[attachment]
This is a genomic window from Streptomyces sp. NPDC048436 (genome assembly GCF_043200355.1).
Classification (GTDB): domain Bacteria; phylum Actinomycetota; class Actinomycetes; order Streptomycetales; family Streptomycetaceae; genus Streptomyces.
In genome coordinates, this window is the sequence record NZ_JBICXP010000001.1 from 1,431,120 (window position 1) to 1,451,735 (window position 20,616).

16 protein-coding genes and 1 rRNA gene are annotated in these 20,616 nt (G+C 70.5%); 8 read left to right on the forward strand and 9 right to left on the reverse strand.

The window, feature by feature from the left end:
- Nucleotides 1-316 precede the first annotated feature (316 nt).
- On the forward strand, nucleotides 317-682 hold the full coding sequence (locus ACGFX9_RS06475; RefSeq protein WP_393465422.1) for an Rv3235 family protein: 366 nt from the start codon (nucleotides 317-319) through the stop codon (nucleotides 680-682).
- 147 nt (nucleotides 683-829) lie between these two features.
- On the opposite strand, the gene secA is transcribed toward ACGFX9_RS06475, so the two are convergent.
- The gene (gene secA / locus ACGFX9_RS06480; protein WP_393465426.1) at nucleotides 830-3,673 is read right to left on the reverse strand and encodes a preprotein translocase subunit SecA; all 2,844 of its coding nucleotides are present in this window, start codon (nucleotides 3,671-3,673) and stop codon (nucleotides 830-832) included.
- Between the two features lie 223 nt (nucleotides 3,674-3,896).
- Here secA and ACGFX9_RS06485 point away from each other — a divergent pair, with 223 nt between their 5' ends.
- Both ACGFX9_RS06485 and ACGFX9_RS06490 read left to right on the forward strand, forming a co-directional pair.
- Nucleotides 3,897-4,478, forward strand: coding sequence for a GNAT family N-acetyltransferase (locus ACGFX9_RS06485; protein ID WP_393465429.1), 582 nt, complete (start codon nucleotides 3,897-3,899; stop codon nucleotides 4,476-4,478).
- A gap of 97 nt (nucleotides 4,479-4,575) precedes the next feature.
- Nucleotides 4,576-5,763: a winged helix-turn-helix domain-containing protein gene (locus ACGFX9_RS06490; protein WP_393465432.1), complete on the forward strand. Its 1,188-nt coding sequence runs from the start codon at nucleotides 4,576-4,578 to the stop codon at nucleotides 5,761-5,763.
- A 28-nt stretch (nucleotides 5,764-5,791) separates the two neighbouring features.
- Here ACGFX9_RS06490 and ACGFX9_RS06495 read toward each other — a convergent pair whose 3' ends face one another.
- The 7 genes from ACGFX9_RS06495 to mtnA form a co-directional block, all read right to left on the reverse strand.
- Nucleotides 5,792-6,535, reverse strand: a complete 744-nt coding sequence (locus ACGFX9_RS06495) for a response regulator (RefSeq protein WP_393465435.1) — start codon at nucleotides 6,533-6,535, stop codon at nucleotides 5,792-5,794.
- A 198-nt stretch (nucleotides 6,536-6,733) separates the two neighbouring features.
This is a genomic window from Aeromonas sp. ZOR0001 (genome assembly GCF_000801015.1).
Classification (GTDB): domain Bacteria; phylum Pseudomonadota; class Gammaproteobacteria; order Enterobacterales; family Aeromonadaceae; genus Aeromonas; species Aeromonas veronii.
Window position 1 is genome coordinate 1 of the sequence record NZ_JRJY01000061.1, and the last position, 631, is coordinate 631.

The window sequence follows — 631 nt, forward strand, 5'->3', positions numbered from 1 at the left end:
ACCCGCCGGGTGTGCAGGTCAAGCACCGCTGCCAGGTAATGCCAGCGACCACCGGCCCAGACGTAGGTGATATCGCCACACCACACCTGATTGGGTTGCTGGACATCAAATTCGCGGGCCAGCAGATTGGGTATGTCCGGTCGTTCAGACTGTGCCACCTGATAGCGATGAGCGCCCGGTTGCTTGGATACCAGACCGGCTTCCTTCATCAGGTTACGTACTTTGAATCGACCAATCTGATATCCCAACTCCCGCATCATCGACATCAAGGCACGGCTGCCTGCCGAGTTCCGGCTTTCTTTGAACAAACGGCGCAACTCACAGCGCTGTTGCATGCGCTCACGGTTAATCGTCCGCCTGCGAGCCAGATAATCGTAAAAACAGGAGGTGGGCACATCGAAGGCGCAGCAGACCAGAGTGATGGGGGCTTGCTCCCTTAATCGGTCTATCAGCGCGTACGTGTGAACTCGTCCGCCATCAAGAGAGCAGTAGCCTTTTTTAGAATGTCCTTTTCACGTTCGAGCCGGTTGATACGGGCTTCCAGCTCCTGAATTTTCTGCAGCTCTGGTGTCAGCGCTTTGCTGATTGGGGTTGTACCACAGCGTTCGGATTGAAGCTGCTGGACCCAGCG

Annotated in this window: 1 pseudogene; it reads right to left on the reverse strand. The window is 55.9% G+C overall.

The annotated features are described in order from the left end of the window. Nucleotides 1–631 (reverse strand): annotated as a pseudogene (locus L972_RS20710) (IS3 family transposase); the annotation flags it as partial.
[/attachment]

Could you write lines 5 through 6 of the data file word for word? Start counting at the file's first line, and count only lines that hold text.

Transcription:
The window, feature by feature from the left end:
- Nucleotides 1-316 precede the first annotated feature (316 nt).